really important to break the phrases intosmall, bitesize sections. Then, you have a chance to learn it and get yourfingers around what you're trying to play. Then, you just add it bitby bit. The picture gets bigger and bigger as you go. So, the first bit again.That's F. This is interesting. Sliding into the major third,then fifth. This note here is the thirteenth. This D here, of the F Mixolydianscale. That F Mixolydian scale is just basically the scale that fitsover any dominant chord. So, here we go. Now, when it hits this F,here, it starts again. Then I go
up here. So, the first section. Second section.So, that's F, sliding into the major third from the minor, A flat toA, C, D, C, then right up there to the F. Now, when you hit this F, that'sthe start of the next phrase. And, this is a little bit tricky this phrase,so keep an eye out. Here we go. Now, remember, here's the Fdominant 7,here. So, we're going root, root, flat 7, thirteenth, then I'm stretchingwith my little finger down to the sharp 5, and sliding to the fifth. Then,I'm hitting the fourth or the eleventh, which is the B flat. B flat, G,then I'm stretching over here to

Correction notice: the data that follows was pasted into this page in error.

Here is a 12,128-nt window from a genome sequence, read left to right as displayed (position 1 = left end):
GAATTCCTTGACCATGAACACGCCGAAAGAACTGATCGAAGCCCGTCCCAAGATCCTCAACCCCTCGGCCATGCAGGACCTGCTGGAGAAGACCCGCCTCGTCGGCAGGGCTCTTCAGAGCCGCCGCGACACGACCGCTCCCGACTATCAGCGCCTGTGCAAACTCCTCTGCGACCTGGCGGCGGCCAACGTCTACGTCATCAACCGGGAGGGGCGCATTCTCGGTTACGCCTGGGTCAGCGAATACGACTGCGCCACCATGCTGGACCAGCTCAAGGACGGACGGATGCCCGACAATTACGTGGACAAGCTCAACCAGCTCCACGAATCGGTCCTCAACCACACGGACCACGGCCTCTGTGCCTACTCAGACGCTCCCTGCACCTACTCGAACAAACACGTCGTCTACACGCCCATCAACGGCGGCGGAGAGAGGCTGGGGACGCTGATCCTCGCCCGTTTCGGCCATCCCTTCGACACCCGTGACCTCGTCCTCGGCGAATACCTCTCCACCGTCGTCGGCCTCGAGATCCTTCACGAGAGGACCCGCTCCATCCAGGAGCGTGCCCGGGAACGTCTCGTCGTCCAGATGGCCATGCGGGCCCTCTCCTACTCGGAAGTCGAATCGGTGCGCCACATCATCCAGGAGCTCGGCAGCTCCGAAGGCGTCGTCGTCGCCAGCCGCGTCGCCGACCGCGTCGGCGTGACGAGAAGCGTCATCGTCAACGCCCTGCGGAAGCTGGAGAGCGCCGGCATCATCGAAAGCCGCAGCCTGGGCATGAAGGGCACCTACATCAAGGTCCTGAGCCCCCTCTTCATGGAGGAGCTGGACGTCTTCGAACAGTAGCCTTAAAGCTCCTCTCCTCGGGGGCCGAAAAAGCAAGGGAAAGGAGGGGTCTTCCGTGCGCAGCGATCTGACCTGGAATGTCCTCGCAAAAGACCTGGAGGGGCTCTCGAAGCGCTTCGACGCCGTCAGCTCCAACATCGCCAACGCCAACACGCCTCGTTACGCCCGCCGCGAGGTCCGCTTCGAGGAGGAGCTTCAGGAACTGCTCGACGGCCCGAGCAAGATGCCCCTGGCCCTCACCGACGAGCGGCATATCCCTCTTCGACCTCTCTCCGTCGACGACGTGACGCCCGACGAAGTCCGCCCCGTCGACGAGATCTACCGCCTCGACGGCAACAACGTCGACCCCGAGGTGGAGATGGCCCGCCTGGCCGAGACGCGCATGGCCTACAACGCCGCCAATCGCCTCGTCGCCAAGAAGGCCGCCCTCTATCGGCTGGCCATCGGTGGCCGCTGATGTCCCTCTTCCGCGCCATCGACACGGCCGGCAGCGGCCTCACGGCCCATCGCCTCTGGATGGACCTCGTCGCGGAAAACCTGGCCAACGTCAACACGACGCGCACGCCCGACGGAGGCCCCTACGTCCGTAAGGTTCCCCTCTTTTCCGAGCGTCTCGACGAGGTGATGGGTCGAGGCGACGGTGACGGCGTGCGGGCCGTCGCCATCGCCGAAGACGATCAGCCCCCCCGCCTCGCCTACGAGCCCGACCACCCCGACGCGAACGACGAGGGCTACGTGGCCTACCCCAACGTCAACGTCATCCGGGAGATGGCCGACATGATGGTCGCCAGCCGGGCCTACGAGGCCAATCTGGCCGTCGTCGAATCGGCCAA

the A flat, then sliding into the major thirdof the F. So, in its entirety, this is what it soundslike. Slower. Just loop it around like that. Once more. So, right upuntil that point, we've got. Then, I kind of go. down from the F, tothe E, to the E flat, which is the flat 7 of the Fdominant 7 chord. And again. Actually, that bit there, I'm nothitting the E. I'm just going from the F straight to the E flat. I'm nothitting that E. So once more. I did kind of pull off there but it's just apassive note, that E flat.